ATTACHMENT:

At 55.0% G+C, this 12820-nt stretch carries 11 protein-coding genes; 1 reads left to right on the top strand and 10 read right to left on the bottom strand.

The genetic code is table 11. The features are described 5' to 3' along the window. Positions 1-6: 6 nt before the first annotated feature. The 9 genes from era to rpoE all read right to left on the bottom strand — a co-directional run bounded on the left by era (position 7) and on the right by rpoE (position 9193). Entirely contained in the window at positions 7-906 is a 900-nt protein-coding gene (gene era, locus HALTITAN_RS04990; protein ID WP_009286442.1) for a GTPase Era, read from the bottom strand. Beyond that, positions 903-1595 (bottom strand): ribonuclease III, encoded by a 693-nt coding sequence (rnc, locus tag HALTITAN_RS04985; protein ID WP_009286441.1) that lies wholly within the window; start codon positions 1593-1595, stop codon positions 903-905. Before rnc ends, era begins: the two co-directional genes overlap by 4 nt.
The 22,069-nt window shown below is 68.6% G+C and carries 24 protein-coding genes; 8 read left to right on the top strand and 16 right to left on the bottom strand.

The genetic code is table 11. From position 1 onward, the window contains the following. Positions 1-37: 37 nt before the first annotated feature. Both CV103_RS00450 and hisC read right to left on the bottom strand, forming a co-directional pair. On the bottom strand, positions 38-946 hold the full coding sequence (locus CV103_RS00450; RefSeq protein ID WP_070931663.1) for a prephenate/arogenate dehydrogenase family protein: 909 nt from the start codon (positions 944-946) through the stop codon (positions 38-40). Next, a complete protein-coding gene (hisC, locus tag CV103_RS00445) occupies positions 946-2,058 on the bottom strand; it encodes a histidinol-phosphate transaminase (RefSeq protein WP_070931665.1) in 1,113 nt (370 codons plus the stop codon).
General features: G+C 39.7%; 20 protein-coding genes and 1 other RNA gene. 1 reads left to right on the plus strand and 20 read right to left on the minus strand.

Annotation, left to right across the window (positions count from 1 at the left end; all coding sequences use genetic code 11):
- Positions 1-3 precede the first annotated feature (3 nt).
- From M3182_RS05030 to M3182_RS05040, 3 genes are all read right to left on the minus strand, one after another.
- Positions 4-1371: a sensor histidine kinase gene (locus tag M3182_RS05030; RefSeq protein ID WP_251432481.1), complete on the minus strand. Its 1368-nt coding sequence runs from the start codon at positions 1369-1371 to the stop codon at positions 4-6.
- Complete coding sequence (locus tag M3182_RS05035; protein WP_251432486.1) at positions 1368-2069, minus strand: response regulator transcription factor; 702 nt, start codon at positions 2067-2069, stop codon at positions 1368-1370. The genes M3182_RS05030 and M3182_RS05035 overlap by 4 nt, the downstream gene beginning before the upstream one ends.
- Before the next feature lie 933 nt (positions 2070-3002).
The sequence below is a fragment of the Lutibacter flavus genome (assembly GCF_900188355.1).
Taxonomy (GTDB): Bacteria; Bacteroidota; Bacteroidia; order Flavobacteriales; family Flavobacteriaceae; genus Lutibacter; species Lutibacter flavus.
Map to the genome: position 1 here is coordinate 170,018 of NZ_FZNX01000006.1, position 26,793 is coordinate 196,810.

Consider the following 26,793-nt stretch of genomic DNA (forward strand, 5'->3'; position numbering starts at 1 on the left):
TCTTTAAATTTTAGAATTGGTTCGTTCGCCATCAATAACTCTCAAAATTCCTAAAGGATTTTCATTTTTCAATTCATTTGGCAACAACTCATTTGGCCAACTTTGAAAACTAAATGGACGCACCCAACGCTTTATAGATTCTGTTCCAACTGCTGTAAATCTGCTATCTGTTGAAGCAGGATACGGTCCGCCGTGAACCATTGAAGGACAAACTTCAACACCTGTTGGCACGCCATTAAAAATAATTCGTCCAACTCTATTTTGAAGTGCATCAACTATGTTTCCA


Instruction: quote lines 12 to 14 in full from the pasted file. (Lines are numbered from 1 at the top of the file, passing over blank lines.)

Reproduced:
The sequence below is a fragment of the Lutibacter flavus genome (assembly GCF_900188355.1).
Taxonomy (GTDB): Bacteria; Bacteroidota; Bacteroidia; order Flavobacteriales; family Flavobacteriaceae; genus Lutibacter; species Lutibacter flavus.
Map to the genome: position 1 here is coordinate 170,018 of NZ_FZNX01000006.1, position 26,793 is coordinate 196,810.